The most important thing, however, I believe is hard work. We are a developing economy. We have a lot of catching up to do. I’m not of comfort-seeking, holiday mongering camp, I believe in working hard. Achieving anything worthwhile takes a lot of hard work. I come across many young people who seek extra holidays, extra comfort but if I don’t work hard how would I make a difference. Good work is what makes all the difference at the end of the day.

Future Startup

You have seen both sides of the aisle, you have years of experience in helping business to grow and now building your own business. What are the biggest lessons from all those years?

Ashraf Bin Taj

I’m a big believer in attention to details. I feel irritated when people leave out important things denoting them small. I prefer my people to prepare things in details and when planning, prepare plan A to C.

A good plan is imperative to success. If you plan well, visualize well, and execute well, you are bound to succeed.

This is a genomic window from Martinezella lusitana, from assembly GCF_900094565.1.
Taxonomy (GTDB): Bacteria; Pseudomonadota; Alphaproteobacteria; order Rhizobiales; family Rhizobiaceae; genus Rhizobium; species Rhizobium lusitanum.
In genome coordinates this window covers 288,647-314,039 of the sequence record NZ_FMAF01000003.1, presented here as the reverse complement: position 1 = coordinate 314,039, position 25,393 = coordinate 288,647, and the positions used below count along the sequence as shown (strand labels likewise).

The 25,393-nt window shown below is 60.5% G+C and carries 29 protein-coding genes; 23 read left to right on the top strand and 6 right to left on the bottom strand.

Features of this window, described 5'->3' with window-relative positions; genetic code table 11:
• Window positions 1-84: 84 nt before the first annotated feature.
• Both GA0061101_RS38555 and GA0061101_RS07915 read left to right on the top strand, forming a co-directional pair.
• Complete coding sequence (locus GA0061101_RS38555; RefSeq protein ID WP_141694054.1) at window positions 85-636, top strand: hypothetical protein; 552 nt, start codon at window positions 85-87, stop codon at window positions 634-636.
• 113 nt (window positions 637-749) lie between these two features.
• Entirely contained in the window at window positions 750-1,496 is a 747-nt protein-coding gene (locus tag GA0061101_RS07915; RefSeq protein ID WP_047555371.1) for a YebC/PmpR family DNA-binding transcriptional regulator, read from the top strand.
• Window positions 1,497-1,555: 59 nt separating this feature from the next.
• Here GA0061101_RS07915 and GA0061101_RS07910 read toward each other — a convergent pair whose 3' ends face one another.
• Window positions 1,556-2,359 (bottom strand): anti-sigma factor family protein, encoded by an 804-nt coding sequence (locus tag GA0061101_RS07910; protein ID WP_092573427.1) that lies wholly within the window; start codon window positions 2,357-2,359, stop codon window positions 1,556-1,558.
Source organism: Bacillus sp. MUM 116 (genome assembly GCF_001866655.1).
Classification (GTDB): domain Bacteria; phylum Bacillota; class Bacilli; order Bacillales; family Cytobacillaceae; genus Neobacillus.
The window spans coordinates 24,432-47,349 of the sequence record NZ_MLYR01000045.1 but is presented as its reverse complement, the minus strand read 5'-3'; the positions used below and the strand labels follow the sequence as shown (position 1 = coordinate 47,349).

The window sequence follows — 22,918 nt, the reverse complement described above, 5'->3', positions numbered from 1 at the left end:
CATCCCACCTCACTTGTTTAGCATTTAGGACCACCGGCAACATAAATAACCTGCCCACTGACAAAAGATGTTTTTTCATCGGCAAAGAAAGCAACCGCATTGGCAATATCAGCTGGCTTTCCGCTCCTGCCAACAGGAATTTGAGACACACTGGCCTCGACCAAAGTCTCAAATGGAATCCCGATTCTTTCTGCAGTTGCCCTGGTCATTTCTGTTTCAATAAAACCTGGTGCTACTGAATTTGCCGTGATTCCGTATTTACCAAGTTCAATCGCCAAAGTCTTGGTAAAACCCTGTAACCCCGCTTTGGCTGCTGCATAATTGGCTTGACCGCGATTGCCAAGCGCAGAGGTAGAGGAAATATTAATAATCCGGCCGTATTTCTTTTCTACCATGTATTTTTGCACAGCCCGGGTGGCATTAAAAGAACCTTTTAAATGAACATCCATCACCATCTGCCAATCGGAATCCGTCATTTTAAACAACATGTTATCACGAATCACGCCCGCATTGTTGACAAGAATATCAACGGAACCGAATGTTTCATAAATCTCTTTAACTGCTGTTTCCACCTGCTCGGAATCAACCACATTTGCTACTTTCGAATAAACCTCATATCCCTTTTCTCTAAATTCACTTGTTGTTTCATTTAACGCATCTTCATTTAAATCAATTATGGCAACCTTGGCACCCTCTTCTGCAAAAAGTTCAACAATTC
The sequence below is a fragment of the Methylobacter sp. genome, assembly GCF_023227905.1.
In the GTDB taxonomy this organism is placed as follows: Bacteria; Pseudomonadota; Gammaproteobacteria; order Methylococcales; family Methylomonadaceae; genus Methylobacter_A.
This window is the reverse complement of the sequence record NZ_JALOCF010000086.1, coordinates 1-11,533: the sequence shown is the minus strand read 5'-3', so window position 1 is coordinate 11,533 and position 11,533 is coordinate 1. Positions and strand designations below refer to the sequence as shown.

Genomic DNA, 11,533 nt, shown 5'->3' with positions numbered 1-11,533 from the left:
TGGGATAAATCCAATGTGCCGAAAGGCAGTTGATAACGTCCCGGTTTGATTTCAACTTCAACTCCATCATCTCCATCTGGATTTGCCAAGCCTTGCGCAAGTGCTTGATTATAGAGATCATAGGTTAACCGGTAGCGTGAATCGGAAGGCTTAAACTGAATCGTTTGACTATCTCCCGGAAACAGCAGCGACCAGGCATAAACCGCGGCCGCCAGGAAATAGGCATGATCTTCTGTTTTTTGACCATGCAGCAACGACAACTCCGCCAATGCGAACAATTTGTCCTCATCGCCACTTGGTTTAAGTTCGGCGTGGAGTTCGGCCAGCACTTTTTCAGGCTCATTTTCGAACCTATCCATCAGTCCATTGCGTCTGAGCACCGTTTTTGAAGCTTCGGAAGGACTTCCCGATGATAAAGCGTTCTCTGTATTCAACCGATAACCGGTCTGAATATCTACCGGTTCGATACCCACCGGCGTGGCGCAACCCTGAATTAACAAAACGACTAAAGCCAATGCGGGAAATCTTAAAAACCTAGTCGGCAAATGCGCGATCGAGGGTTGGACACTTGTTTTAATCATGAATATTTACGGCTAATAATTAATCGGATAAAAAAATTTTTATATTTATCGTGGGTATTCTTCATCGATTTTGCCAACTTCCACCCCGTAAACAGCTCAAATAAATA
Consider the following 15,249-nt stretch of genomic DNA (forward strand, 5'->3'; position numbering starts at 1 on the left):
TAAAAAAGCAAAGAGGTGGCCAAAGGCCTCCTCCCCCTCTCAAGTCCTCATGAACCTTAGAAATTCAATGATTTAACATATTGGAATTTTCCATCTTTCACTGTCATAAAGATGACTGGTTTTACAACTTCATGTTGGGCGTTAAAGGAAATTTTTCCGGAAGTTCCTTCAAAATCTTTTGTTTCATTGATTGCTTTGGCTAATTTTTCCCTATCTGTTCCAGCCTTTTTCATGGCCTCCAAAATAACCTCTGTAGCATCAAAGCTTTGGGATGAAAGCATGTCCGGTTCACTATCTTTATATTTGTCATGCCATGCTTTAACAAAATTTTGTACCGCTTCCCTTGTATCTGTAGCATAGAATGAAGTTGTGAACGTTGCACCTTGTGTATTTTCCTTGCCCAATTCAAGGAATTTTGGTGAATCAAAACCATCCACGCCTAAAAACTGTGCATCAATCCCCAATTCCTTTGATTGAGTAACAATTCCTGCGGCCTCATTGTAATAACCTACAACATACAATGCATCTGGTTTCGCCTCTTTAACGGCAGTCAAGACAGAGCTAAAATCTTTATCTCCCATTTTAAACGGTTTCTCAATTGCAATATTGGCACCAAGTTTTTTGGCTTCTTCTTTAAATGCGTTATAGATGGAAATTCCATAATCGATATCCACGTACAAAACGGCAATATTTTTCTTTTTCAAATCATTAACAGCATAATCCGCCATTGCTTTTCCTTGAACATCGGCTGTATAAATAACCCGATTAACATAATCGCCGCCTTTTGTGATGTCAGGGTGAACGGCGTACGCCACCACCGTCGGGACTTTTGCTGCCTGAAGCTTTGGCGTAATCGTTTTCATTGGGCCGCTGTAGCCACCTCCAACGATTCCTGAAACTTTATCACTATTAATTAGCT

People make all the difference in every organization. You alone can’t do much. You must have right people around you. That said, finding good people is not enough, you also have to take good care of them, provide them personal development opportunities so that you could get the best out of them.

It is hard to overstate the importance of our values and principles. You can seek shortcuts and easy way out but that is not sustainable in the long run. If you want to achieve the success that lasts you have to be honest with yourself and others. You should maintain a high integrity. Honesty and integrity, I think these two things are of supreme importance.

This sounds cliche but I still would like to add it. Love your work or find something that you love. If you don’t love your work it would be impossible to do your best work. We spend a significant portion of our life at work if you don’t enjoy your work you joy in life would greatly diminish. I enjoy my work. I feel emotionally connected. As a result, it does not feel like work and I often spend extra hours at work and sacrifice a lot of comforts.

The most important thing, however, I believe is hard work. We are a developing economy. We have a lot of catching up to do. I’m not of comfort-seeking, holiday mongering camp, I believe in working hard. Achieving anything worthwhile takes a lot of hard work. I come across many young people who seek extra holidays, extra comfort but if I don’t work hard how would I make a difference. Good work is what makes all the difference at the end of the day.

Future Startup

What is your management philosophy?

Ashraf Bin Taj